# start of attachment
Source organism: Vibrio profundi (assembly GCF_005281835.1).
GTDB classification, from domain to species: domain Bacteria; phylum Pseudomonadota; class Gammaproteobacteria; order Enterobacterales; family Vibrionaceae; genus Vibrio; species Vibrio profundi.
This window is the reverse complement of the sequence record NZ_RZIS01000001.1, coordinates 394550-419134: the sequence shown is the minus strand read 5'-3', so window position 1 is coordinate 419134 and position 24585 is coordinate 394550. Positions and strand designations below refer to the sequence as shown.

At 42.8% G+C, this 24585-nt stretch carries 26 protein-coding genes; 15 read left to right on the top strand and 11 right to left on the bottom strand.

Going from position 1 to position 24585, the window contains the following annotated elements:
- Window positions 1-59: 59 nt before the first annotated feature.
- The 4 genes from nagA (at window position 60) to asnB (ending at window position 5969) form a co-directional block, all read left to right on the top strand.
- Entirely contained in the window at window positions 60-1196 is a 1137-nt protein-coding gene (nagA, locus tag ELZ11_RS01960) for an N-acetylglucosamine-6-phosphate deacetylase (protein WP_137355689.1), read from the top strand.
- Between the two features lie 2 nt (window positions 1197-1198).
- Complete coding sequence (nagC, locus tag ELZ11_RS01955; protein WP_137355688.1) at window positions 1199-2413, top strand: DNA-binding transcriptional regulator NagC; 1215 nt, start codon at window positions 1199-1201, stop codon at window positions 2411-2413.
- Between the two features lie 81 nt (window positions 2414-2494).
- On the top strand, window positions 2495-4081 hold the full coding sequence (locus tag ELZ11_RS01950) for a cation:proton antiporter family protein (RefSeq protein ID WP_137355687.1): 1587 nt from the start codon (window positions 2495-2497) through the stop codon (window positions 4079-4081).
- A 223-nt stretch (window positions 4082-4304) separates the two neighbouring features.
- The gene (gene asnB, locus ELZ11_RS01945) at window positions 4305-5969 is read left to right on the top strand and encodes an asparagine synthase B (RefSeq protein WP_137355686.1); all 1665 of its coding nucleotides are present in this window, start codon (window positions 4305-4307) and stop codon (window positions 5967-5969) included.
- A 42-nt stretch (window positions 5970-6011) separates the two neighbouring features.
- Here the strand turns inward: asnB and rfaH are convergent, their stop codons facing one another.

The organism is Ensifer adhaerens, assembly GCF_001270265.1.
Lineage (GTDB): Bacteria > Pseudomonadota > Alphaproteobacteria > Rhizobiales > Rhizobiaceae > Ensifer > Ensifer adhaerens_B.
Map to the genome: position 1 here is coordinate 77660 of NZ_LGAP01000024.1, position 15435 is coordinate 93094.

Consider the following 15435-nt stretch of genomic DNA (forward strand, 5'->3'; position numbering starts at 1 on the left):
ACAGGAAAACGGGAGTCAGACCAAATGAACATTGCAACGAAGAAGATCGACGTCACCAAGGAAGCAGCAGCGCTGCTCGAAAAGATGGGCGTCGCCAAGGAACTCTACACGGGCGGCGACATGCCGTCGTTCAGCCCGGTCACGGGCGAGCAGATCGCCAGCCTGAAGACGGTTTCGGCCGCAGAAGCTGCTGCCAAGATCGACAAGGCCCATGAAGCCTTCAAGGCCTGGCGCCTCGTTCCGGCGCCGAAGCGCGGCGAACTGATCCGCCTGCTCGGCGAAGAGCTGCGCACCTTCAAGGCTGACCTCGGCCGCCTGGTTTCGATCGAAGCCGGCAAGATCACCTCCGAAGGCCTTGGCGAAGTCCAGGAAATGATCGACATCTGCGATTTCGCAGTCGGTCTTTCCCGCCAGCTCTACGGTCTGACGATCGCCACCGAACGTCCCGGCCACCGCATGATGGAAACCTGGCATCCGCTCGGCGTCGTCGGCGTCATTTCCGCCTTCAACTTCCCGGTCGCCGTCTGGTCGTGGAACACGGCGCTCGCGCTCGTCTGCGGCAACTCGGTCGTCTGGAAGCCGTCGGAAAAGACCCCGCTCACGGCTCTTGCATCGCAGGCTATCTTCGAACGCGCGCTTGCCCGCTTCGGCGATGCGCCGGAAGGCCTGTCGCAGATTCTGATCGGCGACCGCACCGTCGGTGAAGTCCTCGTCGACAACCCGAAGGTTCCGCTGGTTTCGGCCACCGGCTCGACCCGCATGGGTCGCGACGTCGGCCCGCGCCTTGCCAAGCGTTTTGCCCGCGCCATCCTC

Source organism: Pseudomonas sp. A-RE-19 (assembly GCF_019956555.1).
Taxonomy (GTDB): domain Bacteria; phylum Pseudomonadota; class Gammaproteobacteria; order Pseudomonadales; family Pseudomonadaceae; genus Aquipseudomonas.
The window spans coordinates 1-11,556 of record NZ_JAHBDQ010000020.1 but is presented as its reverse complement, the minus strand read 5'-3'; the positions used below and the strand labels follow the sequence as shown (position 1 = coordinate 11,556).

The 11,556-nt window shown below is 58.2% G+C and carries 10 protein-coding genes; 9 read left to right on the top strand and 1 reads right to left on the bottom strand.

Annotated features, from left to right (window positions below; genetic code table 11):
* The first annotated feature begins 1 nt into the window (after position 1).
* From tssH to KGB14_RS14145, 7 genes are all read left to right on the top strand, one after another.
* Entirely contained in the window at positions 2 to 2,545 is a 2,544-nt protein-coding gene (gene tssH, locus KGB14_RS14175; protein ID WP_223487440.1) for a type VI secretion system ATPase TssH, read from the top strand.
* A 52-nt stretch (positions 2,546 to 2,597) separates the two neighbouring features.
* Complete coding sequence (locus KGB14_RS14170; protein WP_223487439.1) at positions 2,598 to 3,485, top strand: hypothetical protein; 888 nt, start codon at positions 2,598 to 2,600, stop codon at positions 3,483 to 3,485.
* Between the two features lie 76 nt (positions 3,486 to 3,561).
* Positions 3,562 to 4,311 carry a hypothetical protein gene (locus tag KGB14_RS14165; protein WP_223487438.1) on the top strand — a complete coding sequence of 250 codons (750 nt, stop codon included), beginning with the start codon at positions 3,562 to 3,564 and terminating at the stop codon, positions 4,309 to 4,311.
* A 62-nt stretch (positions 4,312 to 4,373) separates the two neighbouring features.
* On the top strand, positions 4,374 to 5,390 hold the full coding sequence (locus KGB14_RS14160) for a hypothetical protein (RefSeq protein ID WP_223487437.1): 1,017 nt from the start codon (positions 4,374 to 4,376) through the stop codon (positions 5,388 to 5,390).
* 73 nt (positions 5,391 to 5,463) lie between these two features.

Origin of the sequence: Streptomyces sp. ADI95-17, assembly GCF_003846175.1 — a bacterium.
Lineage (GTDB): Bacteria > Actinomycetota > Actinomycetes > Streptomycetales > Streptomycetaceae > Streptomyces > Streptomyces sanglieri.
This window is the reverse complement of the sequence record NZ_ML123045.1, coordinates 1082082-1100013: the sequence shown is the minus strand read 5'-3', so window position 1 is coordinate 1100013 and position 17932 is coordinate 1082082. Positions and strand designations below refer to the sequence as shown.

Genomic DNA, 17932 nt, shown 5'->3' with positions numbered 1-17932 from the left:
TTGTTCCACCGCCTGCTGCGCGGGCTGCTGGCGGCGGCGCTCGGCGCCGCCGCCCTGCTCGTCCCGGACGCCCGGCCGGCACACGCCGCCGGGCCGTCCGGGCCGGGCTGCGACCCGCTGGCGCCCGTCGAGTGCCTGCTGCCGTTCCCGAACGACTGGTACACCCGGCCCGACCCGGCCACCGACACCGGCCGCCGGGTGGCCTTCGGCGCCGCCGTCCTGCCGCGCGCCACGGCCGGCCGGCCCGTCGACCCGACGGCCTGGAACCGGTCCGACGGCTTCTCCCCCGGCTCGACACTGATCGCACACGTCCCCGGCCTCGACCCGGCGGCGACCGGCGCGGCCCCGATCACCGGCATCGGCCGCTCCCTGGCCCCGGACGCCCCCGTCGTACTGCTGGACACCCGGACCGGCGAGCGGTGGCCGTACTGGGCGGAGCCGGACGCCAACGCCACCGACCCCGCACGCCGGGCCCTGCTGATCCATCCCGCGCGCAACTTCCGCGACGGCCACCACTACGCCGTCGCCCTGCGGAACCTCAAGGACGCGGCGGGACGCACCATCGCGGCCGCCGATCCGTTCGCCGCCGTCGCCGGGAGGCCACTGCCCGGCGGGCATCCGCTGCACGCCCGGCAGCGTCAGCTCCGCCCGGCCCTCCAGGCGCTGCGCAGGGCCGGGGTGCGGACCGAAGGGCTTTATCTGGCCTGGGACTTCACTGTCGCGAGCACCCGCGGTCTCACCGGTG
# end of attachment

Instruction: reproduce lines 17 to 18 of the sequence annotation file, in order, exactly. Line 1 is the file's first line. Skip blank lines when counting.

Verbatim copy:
The organism is Ensifer adhaerens, assembly GCF_001270265.1.
Lineage (GTDB): Bacteria > Pseudomonadota > Alphaproteobacteria > Rhizobiales > Rhizobiaceae > Ensifer > Ensifer adhaerens_B.